The Basics IV: Kim Chi

Sunday, May 07, 2006
This post is not a recipe since I haven't been brave enough to attempt it, but the frugal budget can accomodate ready made kim chi. For Western palates, making friends with this strong character may take a few tries but its brightness, tang, and fire make the taste very worth acquiring. There are many varieties of kim chi in Korea, but by far the most common and most available locally is cabbage kimchi.

There are so many great things to do with kim chi. Scramble an egg, mix in kim chi, and eat with rice for a great, balanced meal any time of the day. (You can vary the same ingredients by making kim chi fried rice and topping with a fried egg.) I have also made pretty good veggie burgers with chopped kim chi for flavouring. Don't recommend putting it on nachos. Trust me on this one.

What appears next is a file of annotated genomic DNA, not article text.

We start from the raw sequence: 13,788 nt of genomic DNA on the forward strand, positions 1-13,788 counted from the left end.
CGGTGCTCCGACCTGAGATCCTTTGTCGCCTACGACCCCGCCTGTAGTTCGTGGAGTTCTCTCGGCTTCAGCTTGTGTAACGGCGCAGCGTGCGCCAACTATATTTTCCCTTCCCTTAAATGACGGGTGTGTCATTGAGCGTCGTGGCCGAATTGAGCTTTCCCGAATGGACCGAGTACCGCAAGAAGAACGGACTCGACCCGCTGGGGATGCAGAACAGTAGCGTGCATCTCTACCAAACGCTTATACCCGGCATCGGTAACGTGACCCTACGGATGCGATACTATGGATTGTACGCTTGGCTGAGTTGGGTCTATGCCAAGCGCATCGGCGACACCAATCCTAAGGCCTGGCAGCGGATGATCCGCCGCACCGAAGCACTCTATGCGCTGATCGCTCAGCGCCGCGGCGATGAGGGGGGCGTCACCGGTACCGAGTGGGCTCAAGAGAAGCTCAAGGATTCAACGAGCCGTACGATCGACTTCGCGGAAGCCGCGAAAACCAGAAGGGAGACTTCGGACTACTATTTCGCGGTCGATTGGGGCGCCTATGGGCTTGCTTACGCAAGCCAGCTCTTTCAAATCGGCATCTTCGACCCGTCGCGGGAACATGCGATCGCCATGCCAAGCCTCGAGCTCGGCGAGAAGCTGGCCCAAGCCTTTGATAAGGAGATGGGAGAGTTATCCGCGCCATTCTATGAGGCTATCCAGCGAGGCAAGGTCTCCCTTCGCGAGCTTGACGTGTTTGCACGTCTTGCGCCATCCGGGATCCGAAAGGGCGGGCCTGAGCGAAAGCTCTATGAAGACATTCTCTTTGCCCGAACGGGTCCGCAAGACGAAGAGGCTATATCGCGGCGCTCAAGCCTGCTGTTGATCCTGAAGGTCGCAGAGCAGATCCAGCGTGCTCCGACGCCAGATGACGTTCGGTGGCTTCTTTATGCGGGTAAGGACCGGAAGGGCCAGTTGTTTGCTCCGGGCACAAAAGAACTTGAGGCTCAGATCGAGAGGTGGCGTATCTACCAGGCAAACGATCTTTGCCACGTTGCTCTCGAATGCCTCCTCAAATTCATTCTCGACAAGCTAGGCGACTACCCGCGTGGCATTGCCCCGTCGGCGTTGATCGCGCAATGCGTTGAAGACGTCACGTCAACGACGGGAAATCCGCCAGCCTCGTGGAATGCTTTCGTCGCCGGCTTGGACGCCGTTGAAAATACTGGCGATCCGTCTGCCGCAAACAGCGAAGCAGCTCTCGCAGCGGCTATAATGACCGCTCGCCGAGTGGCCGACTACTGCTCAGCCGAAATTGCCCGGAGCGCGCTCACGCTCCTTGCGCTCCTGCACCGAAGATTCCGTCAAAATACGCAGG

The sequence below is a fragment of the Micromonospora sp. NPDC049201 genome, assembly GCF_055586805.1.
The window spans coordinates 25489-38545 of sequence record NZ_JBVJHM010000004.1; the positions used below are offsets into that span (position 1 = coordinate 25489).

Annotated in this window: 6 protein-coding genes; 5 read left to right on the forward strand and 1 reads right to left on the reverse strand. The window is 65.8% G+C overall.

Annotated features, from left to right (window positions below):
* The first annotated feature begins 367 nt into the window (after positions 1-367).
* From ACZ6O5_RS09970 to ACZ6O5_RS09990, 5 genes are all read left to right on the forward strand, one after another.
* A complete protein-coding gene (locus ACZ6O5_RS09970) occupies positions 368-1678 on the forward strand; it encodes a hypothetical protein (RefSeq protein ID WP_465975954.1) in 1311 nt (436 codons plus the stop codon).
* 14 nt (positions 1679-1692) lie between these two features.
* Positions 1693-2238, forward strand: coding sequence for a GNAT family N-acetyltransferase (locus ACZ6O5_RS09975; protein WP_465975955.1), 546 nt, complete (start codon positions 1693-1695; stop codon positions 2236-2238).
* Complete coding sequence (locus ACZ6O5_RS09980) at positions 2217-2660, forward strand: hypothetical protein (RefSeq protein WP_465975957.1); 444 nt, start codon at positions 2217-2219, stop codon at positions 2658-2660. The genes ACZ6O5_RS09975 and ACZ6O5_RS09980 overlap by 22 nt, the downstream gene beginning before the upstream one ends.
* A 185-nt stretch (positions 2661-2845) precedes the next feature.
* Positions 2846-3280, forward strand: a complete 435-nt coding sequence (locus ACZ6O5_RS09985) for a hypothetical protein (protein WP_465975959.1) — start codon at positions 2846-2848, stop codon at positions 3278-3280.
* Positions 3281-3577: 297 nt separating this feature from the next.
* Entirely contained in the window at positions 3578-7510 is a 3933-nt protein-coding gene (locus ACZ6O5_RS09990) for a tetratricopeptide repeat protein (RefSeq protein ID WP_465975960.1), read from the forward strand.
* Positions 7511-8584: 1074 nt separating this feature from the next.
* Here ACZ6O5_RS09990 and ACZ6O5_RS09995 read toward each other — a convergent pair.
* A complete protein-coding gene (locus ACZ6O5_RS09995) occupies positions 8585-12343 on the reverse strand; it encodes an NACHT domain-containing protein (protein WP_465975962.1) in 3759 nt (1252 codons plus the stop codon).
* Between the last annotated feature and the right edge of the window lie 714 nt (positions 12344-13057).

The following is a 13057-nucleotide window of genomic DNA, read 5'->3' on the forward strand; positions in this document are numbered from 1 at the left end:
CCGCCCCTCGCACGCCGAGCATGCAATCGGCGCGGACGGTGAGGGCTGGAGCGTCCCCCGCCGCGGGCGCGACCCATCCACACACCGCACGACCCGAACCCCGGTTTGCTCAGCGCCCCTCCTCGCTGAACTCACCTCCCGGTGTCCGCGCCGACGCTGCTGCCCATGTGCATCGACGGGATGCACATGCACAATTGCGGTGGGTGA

Kim chi chigae is kim chi with pork, tofu, and green onions in a stew like concoction; I love how the kim chi is the seasoning and the vegetable at the same time. You want to use older, sour kim chi for this - look for kim chi whose leaves have a krauty translucency without traces of green. Ratio of kim chi to proteins should be about equal. (I would do 1 part pork and 1 part tofu to 2 parts kim chi, but adjust to taste; can even do all pork or all tofu for vegan version.) Dark sesame oil is optional but is a very worthwhile investment due to its attractive flavour/cost value. Heat a small pool of oil (cooking or sesame) in a deep frying pan or sauce pan and brown the pork - you can use cubes, pork belly, ground pork, or even ribs. If you are using the fattier cuts you might want to drain them after browning since the fat doesn't add much to the dish. Add kim chi and stock/water for a soupy consistency and stew for about fifteen minutes; add diced tofu and a chopped green onion and cook for ten more minutes or until pork is tender. Eat with rice. To nutrition power up this meal, make brown rice instead of white and mix bean sprouts into the rice pot to cook at the same time.